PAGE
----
Harry Redknapp has banned Christmas parties from Tottenham this year, although this defeat probably would have taken the edge off any festivities this week. Not that it meant there were not any turkeys on show.
If this was not a stuffing by Wolves, who won thanks to Kevin Doyle's third-minute touch with the faintest of headers, it would have felt like it. Benoît Assou-Ekotto possibly showed how the rest of his team-mates felt when he confronted an angry fan by the dugout, and pushed him in the chest, probably under provocation, before trudging down the tunnel. A Spurs spokesman said: "We are looking into it and the police are speaking to everyone involved."
More damning than conceding that early goal, set up by Nenad Milijas's inswinging free-kick, was Tottenham's underwhelming response. Perhaps they remembered Stoke and felt paralysed, as if all their efforts would be in vain.
That was the case when they hosted the Potters in late October and dominated but lost to a last-minute goal. Redknapp seemed to try to write this off as a bad day at the office, but his reference to only one home loss last year under him threw into sharper focus that they have now lost twice there before mid-December.
Redknapp said: "That's how it goes, you have days where it doesn't go your way sometimes. I didn't think their goal was a foul for the free-kick. They made it difficult for us and didn't attack."
Redknapp went with Robbie Keane and Jermain Defoe as his strike pair but by the time the Irishman was hauled off, with an hour gone, they had mustered only two shots between them, one, by Keane, blocked by Jody Craddock, who contributed another towering performance.
Craddock was an equal partner in a Wolves back four that has learned to defend since they last visited the capital and lost 4-0 at Chelsea three weeks ago. Back then, Mick McCarthy told his players they were in a relegation battle – if they had not already twigged – and although they lost their next game at home to Birmingham City, they have responded with two wins. The Wolves manager was aware of the rarity of that feat. He said: "That's the first time we have won two in a row for about 300 years." It's actually 26, but his point was well made.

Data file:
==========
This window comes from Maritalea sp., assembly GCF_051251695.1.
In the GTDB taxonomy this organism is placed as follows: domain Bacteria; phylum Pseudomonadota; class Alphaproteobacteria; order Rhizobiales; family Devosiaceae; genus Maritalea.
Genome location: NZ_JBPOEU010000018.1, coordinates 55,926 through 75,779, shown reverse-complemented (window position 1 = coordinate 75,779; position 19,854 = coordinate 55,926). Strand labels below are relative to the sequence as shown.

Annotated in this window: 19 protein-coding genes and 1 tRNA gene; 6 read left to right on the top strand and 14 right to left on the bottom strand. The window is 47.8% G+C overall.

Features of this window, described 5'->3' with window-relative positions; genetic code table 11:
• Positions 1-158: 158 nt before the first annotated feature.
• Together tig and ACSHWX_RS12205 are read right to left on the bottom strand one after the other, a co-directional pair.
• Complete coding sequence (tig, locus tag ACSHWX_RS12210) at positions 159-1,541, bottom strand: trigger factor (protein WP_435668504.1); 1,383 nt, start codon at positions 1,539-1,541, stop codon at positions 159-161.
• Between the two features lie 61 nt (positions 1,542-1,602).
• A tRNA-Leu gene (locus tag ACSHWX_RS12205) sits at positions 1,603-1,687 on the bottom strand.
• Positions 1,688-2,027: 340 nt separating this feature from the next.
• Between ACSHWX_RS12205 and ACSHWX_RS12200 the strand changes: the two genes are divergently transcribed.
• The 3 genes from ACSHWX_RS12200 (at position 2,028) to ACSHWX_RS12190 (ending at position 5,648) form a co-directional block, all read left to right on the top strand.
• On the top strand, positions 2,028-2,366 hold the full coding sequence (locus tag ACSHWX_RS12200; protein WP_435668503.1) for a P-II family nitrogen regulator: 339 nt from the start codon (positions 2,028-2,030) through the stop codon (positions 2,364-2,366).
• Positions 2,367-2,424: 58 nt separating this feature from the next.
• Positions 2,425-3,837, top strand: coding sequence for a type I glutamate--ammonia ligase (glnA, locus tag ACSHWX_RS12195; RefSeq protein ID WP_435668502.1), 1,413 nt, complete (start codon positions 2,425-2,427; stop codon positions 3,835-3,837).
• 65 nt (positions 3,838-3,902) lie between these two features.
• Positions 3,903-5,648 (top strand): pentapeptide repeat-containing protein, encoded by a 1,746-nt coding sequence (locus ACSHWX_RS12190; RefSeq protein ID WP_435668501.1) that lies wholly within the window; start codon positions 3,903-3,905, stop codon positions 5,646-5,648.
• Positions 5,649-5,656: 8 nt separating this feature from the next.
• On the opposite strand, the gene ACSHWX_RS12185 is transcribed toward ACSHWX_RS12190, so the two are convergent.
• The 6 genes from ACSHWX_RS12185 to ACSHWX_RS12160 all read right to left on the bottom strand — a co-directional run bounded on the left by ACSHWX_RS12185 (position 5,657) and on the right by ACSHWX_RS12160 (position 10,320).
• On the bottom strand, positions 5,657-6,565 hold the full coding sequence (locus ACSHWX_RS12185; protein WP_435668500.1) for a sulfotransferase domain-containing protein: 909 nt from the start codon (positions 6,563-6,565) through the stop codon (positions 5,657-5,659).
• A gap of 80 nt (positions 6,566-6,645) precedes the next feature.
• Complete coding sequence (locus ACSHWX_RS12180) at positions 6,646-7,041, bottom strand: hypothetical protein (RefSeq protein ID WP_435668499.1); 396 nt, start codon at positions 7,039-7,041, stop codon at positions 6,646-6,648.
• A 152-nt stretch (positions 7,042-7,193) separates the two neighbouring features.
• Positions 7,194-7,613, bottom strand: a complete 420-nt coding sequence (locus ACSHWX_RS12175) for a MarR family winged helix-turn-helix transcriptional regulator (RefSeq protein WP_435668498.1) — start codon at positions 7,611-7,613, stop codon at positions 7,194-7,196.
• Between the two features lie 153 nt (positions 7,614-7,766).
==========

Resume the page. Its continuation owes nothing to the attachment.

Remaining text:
Wolves's sensible plan once they had taken the lead was to defend in numbers although that invited pressure in the first half that Tottenham failed to convert into chances. Defoe and Keane had efforts of sorts within two minutes of each other and the only other attempt of note before the interval came from Tom Huddlestone, but he shot just wide.
McCarthy altered things slightly after the break by getting his players to protect the defence by asking his midfield to push and press higher up the pitch. It was a successful ploy. Marcus Hahnemann did not have another save to make until Huddlestone tried again eight minutes from time from 20 yards.
Tottenham's previous home game saw them demolish Wigan 9-1, and the home fans must have been salivating at the possibility of another mauling. By the end, however, those supporters would have been just as excited by one goal. Instead one got frustrated enough to infuriate Assou-Ekotto into a reaction.
This was not the best time for Luka Modric to make his first appearance since the end of August although his first touch showed what has been missing, picking out his Croatian team-mate Niko Kranjcar from 40 yards.
Modric's probing and Peter Crouch's aerial strength were not enough for the hosts, for whom victory would have put them third. Instead, the visitors pulled out of the bottom three.
On a bad week for a Tiger, it feels good to be among Wolves.
Referee: Stuart Attwell
Man of the match: Craddock
Match rating: 6/10Reuse content